The late Brian Hirschfield, AFIAP, ARPS, APAGB better known as 'H'
Eulogy for Brian
Brian made a book which he titled "My Passion for Photography". I first encountered that intense passion of his when he was at a camera club. That evening was over fifteen years ago. I remember a long table covered in big black and white prints, all arranged for general review and discussion. The usual suspects, run-of-the-mill traditional darkroom work lay around, dozens of top quality prints. But one -- and only one -- of those pictures attracted my BBC television-trained eye, because it was head and shoulders above the rest, in both its technical perfection and its creative artistry.
I quickly sought the owner. I was pointed towards Brian. No small talk: I immediately asked him a nerdy question about his printing process. He unhesitatingly gave me an equally nerdy, precisely explained answer. That was his trademark -- his consummate attention to detail -- and it was to be the start of a long relationship between us which would be built on the solid foundation of our mutual interest in all things photographic. Brian was prolific: his excellent and often ground-breaking output has been curated in a great many world-wide photographic archives, right up until very recently.
Friendships which contain only one dimension are shallow. Not so this one. Brian and I travelled together on many lengthy outings over the years. We were often in demand, accepting invitations to teach new tricks about digital image making in The Lightroom to many an old darkroom dog.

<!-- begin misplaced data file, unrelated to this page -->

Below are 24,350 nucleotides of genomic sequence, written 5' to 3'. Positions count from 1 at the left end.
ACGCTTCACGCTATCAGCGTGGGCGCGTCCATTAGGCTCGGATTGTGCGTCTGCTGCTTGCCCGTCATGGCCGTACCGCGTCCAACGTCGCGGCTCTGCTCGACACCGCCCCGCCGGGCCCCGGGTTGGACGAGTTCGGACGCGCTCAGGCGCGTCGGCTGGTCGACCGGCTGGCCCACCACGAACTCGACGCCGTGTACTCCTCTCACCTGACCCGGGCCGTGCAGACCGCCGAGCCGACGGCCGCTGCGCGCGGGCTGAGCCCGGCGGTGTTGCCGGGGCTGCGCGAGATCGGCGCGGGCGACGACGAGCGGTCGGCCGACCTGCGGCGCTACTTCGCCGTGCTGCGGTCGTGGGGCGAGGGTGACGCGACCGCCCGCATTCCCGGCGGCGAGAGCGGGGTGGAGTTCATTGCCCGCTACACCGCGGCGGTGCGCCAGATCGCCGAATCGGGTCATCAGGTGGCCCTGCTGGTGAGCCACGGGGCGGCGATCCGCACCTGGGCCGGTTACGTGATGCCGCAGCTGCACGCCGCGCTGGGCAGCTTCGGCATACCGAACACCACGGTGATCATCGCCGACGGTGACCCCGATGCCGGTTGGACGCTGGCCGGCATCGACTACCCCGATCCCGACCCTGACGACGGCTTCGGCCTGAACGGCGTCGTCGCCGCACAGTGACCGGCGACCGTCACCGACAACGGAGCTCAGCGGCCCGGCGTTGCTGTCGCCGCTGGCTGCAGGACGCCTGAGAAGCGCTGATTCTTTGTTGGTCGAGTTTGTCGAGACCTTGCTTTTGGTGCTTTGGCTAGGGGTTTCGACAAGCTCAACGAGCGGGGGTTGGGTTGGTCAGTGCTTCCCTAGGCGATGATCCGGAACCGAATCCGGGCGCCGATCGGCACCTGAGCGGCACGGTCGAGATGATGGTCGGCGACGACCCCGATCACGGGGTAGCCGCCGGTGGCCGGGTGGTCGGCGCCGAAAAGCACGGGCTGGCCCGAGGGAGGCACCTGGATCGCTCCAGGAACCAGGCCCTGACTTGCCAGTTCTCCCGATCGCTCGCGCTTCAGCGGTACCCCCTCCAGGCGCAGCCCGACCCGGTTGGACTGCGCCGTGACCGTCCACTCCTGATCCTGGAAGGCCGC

On our car journeys we talked -- as men will often talk -- about wider issues. We freely discussed our roles in life -- as employees, as sons, as husbands, as fathers. We exchanged anecdotes about the many labels we'd earned as men who'd experienced varied and interesting phases in life.
Then there was Brian's dry and mischievous wit. When he was on top form, he was captivatingly entertaining as a guest speaker. One of his favourite tricks was to tint a photograph by immersing it in a container of thick, brown, gloopy liquid. The resulting print came out the colour of rich, dark chocolate. What came next was guaranteed to elicit an audible gasp from those watching, as Brian proceeded deliberately, slowly, theatrically and tantalisingly to lift the bottle of foul-looking dye towards his mouth. Then he would noisily gulp down several mouthfuls, smacking his lips afterwards with over-dramatic relish. When the audience finally recovered from the shock, he announced, through a wide and impish grin, that he had in fact only been swallowing perfectly harmless prune juice.
A funeral is an emotional event, because it is the one time and place where each of us here today can focus privately on what it means to us to have had Brian in our lives. I was privileged that he chose to share his passion for photography with me with such generosity of spirit.